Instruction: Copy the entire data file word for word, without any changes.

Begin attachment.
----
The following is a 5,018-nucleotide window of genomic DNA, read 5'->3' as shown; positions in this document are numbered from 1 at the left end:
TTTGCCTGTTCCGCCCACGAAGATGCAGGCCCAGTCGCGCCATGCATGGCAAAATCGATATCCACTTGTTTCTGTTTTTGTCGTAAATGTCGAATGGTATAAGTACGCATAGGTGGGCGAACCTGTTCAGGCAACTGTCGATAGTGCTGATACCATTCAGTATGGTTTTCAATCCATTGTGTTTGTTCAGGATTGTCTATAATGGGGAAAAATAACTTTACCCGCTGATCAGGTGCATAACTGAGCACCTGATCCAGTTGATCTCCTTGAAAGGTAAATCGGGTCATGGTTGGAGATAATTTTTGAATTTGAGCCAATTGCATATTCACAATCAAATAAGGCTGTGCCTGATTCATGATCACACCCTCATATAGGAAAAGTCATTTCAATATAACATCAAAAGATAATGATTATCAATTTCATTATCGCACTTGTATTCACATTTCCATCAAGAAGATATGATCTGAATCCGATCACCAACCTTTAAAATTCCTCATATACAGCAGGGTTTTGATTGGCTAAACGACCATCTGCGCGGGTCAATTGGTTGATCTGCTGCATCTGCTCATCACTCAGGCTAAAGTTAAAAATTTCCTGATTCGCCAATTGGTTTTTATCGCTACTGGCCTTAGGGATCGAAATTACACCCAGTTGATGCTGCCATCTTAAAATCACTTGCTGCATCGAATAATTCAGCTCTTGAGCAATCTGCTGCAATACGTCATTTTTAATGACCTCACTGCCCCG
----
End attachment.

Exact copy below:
The following is a 5,018-nucleotide window of genomic DNA, read 5'->3' as shown; positions in this document are numbered from 1 at the left end:
TTTGCCTGTTCCGCCCACGAAGATGCAGGCCCAGTCGCGCCATGCATGGCAAAATCGATATCCACTTGTTTCTGTTTTTGTCGTAAATGTCGAATGGTATAAGTACGCATAGGTGGGCGAACCTGTTCAGGCAACTGTCGATAGTGCTGATACCATTCAGTATGGTTTTCAATCCATTGTGTTTGTTCAGGATTGTCTATAATGGGGAAAAATAACTTTACCCGCTGATCAGGTGCATAACTGAGCACCTGATCCAGTTGATCTCCTTGAAAGGTAAATCGGGTCATGGTTGGAGATAATTTTTGAATTTGAGCCAATTGCATATTCACAATCAAATAAGGCTGTGCCTGATTCATGATCACACCCTCATATAGGAAAAGTCATTTCAATATAACATCAAAAGATAATGATTATCAATTTCATTATCGCACTTGTATTCACATTTCCATCAAGAAGATATGATCTGAATCCGATCACCAACCTTTAAAATTCCTCATATACAGCAGGGTTTTGATTGGCTAAACGACCATCTGCGCGGGTCAATTGGTTGATCTGCTGCATCTGCTCATCACTCAGGCTAAAGTTAAAAATTTCCTGATTCGCCAATTGGTTTTTATCGCTACTGGCCTTAGGGATCGAAATTACACCCAGTTGATGCTGCCATCTTAAAATCACTTGCTGCATCGAATAATTCAGCTCTTGAGCAATCTGCTGCAATACGTCATTTTTAATGACCTCACTGCCCCG